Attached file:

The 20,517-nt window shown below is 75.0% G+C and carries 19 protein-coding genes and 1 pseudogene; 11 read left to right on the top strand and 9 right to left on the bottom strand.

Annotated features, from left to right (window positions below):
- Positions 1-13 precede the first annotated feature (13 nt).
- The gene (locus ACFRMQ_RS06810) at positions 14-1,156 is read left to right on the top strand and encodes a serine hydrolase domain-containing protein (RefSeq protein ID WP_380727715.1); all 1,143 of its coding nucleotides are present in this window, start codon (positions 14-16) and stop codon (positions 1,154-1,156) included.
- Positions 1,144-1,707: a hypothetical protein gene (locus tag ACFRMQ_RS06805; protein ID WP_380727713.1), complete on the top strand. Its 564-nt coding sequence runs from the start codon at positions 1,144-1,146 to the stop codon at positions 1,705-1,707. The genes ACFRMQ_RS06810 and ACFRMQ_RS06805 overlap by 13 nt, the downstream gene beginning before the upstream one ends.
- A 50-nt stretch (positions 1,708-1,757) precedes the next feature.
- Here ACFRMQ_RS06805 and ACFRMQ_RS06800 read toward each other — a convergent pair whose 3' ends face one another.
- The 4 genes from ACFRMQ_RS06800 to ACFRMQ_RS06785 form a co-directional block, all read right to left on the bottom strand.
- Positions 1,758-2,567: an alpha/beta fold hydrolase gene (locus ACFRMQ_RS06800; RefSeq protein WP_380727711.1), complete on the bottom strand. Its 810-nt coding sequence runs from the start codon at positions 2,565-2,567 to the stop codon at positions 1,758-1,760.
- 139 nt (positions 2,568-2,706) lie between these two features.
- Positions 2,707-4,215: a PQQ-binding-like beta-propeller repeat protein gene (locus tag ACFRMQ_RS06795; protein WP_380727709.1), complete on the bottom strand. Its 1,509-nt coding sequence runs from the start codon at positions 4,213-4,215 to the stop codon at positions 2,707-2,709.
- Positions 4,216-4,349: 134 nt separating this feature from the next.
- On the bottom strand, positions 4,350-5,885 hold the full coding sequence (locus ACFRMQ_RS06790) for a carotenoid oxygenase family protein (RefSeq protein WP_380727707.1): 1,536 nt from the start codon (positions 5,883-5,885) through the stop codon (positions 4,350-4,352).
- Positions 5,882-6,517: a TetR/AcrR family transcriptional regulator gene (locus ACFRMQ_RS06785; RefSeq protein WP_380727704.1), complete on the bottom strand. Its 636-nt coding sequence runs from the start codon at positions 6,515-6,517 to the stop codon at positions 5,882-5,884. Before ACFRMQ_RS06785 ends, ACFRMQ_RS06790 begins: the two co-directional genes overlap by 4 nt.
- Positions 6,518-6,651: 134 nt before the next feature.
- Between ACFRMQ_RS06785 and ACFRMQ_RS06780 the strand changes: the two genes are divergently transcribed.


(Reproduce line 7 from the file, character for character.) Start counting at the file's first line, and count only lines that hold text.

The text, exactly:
- Here ACFRMQ_RS06805 and ACFRMQ_RS06800 read toward each other — a convergent pair whose 3' ends face one another.